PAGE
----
If golf clubs were portable then Graham Fox would surely have both the Old and New Courses at Gloria Golf Club transported back to Scotland.
Having negotiated three rounds of the New Course in last year’s Confederation of Professional Golf International Team Championship at the Turkish resort of Belek in 16-under-par, the Scot is being similarly uncharitable to its sister course.
At the halfway stage of the latest pursuit for the €6,000 first prize on offer in the tournament hosted by Gloria Hotels and Resorts, Fox is already on nine-under-par and Scotland, on eight-under, are on course to retain the trophy.
But whereas Scotland turned last year’s event into a procession and ended the tournament 10 shots clear of Ireland, the current battle contested by 23 three-man teams looks set to be much closer.
Once again Ireland, one shot adrift of the defending champions, are in contention. Similarly, England and France, on six and five-under respectively, are in the mix.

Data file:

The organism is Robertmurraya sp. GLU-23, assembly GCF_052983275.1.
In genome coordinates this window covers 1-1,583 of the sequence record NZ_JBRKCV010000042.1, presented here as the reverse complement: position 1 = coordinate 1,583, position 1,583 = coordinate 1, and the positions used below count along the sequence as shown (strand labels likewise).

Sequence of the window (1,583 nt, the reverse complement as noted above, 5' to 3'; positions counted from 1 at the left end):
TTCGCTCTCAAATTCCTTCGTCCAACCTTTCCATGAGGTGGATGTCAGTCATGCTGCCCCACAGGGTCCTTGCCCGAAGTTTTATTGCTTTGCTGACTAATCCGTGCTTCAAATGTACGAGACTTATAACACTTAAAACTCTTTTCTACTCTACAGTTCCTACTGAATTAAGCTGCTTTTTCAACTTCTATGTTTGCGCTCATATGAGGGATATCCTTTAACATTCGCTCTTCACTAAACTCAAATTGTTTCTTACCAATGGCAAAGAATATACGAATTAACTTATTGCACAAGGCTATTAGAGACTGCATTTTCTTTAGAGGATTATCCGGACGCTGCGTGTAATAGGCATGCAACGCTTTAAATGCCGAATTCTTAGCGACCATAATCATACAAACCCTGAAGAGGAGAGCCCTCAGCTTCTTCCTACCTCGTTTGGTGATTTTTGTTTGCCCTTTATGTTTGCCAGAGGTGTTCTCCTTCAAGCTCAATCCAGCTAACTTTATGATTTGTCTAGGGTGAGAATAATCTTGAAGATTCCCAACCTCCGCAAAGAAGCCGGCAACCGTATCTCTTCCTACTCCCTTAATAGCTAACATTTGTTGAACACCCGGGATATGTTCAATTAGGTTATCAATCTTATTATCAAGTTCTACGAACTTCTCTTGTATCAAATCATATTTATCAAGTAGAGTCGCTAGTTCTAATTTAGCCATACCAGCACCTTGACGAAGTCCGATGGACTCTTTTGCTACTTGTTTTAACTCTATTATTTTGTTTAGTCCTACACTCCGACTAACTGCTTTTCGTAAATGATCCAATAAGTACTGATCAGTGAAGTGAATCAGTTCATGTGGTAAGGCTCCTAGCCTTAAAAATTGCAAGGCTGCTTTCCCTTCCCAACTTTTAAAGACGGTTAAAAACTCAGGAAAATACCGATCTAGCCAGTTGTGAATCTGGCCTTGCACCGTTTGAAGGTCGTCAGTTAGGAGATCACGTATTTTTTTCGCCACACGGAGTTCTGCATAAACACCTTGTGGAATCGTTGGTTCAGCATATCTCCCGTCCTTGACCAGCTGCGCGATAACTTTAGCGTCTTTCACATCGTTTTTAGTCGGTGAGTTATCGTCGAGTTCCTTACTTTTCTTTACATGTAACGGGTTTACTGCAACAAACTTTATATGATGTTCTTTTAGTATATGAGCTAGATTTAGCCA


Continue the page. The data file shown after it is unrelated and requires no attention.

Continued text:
And as Fox would agree, the format in which the best two scores from three count means fortunes and the lead can change hands with amazing speed.
“We’re halfway there but things can change very quickly in tournaments like this,” he said.
By contrast, Fox’s game shows no signs of malfunctioning at a venue he clearly enjoys playing: “…the course suits my game. It’s tight and even if you drive the ball well you can still be blocked out. It definitely rewards the good shots.
“The Old Course is much tougher than the New one but, as was the case last year, it’s in brilliant condition.”
Somewhat predictably Fox’s latest outing in the tournament proved the best of the day but Sion Bebb of Wales ran him close with a round of five-under (67).
That was instrumental in Wales tying with Italy in fifth place on three-under while Eamonn Brady and Michael Watson were similarly influential for Ireland and England respectively.
Both posted rounds of four-under, the total Watson was on after as many holes after recording four successive birdies.
“It was an amazing start,” he recalled. “I hit a bunker shot 216 yards and the ball landed a foot from the hole; then I chipped in at the next.”
The birdies dried up thereafter but Watson and Raphael Eyraud of France maintained a sizzling pace. Playing in a two-ball the pair completed their rounds in a shade longer than three hours.
Meanwhile, Turkey remain on course to be the inaugural winners of the International Shield, the competition for teams representing a PGA with 100 members or fewer.
They occupy eighth position at the halfway stage on two-over, six strokes clear of Poland.
Scotland (-8); Ireland (-7); England (-6); France (-5); Italy, Wales (-3) Belgium (-2).
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